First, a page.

Site Seeing With Hume: ICE Condos At York Centre Gets Its Grade

Toronto Storeys newest feature “Site Seeing With Hume” reviews the city’s most talked about condos — and has architects and building designers on the edge of their structures. Renowned architecture critic and veteran journalist Christopher Hume has revived his condo critiques, exclusively for TorontoStoreys.com. 

ICE Condos At York Centre

Address: 12 and 14 York St.
Developer: Lanterra Developments/Cadillac Fairview
Architects: architectsAlliance
Completed: 2015

GRADE: B

ICE Condos (Image courtesy of Ice Condominiums via Facebook.com)

Standing out among the growing thicket of condo towers in downtown Toronto isn’t easy, but that hasn’t stopped architects from doing everything they can to give their projects an edge.

READ: This Toronto Condo Developer Plans To Sell Units For $2,500 Per Square Foot

Indeed, skyscraper design in the city has become a race not to be the tallest but the most attention-getting. This translates into towers that change shape, whose novelty façades use balconies as decorative elements and most recently that incorporate slabs of coloured glass.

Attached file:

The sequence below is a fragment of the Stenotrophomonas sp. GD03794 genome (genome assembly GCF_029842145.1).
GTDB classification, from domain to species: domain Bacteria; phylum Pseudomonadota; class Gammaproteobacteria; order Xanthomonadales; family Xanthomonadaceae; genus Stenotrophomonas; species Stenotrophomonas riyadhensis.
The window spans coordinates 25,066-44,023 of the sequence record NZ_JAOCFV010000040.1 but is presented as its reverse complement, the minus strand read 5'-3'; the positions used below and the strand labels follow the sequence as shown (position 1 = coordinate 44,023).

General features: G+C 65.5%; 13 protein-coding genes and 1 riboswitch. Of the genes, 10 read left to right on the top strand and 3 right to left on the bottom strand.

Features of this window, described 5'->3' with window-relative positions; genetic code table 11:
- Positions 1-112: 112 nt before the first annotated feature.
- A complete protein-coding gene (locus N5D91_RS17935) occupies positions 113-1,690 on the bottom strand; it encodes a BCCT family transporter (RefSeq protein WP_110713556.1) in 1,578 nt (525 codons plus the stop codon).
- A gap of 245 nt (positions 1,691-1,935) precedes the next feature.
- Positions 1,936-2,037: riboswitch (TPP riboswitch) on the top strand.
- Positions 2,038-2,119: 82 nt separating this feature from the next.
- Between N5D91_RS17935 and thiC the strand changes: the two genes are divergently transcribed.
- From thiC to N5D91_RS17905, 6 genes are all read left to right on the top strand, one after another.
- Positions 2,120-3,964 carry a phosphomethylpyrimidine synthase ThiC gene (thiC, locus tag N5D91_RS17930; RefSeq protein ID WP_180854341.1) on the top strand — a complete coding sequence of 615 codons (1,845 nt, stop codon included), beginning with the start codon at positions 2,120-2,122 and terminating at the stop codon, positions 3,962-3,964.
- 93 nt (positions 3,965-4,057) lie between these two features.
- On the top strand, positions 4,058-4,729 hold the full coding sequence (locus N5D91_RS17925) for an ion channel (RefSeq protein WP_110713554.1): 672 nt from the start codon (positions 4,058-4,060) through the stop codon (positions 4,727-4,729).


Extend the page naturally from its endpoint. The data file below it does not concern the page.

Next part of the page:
READ: Toronto Condo Prices Hit A New All-Time High — Again

For the two condo high-rises of the ICE complex at Lake Shore Blvd. and York St., the need to differentiate one building from another has led to a matching pair of curvilinear towers. They change alignment, cladding half-way up and then reach a peak with a vaguely mid-century modern roof punctured with circular openings.

READ: Toronto Is Running Out Of Commercial Real Estate And Has Record High Rent

The absence of conventional orthogonal geometry sets the ICE towers (57 and 67 storeys) apart from their surroundings effortlessly. Of course, given how busy the skyline is in this stretch of the core, it’s difficult to see, let alone appreciate ICE’s unique formal qualities.

READ: This Is One Of Toronto’s Largest Condo Developments Ever — And It’s A Game Changer

At ground level, which feels quite distinct from what’s happens above, ICE seems whimsical, almost wonky.

Its transparent curved podium is capped with a green roof supported on a series of leaning columns. And it brings a note of humanity to a street now consigned to permanent shadow.

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With so much glass, however, you can’t help but notice that ICE needs cleaning. The sleekness and aesthetic ambitions are harder to appreciate beneath a layer of dust and dirt.

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